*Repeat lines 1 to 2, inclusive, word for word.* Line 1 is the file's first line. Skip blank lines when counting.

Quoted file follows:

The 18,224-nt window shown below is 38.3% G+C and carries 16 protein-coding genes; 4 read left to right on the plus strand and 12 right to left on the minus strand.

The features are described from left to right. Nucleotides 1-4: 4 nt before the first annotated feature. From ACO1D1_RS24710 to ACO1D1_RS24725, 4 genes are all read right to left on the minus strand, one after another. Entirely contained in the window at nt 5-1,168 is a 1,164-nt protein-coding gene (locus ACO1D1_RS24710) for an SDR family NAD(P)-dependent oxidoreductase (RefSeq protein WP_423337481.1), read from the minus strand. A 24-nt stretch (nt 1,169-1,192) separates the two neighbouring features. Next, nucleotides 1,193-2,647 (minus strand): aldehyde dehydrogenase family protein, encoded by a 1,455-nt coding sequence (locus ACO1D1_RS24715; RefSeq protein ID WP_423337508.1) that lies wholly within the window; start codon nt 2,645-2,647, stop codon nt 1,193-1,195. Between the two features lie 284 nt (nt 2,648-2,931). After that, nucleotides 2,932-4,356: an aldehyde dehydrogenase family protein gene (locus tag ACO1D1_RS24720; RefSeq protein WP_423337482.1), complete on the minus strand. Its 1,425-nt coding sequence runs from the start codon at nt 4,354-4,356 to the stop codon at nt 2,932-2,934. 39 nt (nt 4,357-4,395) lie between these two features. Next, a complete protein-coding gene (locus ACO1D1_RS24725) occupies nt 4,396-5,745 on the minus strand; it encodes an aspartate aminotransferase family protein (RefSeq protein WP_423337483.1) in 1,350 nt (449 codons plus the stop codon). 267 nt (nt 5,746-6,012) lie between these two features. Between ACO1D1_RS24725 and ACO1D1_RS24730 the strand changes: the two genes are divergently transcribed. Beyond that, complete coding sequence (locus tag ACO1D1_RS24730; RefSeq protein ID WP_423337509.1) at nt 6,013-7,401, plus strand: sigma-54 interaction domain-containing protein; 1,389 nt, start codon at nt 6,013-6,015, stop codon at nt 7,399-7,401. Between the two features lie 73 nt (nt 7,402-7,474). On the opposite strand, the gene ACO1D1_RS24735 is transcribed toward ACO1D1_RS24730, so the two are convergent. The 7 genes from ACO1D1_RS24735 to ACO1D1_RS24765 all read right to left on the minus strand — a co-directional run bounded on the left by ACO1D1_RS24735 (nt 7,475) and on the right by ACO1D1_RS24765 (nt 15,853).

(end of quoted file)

The 18,224-nt window shown below is 38.3% G+C and carries 16 protein-coding genes; 4 read left to right on the plus strand and 12 right to left on the minus strand.

The features are described from left to right. Nucleotides 1-4: 4 nt before the first annotated feature. From ACO1D1_RS24710 to ACO1D1_RS24725, 4 genes are all read right to left on the minus strand, one after another. Entirely contained in the window at nt 5-1,168 is a 1,164-nt protein-coding gene (locus ACO1D1_RS24710) for an SDR family NAD(P)-dependent oxidoreductase (RefSeq protein WP_423337481.1), read from the minus strand. A 24-nt stretch (nt 1,169-1,192) separates the two neighbouring features. Next, nucleotides 1,193-2,647 (minus strand): aldehyde dehydrogenase family protein, encoded by a 1,455-nt coding sequence (locus ACO1D1_RS24715; RefSeq protein ID WP_423337508.1) that lies wholly within the window; start codon nt 2,645-2,647, stop codon nt 1,193-1,195. Between the two features lie 284 nt (nt 2,648-2,931). After that, nucleotides 2,932-4,356: an aldehyde dehydrogenase family protein gene (locus tag ACO1D1_RS24720; RefSeq protein WP_423337482.1), complete on the minus strand. Its 1,425-nt coding sequence runs from the start codon at nt 4,354-4,356 to the stop codon at nt 2,932-2,934. 39 nt (nt 4,357-4,395) lie between these two features. Next, a complete protein-coding gene (locus ACO1D1_RS24725) occupies nt 4,396-5,745 on the minus strand; it encodes an aspartate aminotransferase family protein (RefSeq protein WP_423337483.1) in 1,350 nt (449 codons plus the stop codon). 267 nt (nt 5,746-6,012) lie between these two features. Between ACO1D1_RS24725 and ACO1D1_RS24730 the strand changes: the two genes are divergently transcribed. Beyond that, complete coding sequence (locus tag ACO1D1_RS24730; RefSeq protein ID WP_423337509.1) at nt 6,013-7,401, plus strand: sigma-54 interaction domain-containing protein; 1,389 nt, start codon at nt 6,013-6,015, stop codon at nt 7,399-7,401. Between the two features lie 73 nt (nt 7,402-7,474). On the opposite strand, the gene ACO1D1_RS24735 is transcribed toward ACO1D1_RS24730, so the two are convergent. The 7 genes from ACO1D1_RS24735 to ACO1D1_RS24765 all read right to left on the minus strand — a co-directional run bounded on the left by ACO1D1_RS24735 (nt 7,475) and on the right by ACO1D1_RS24765 (nt 15,853).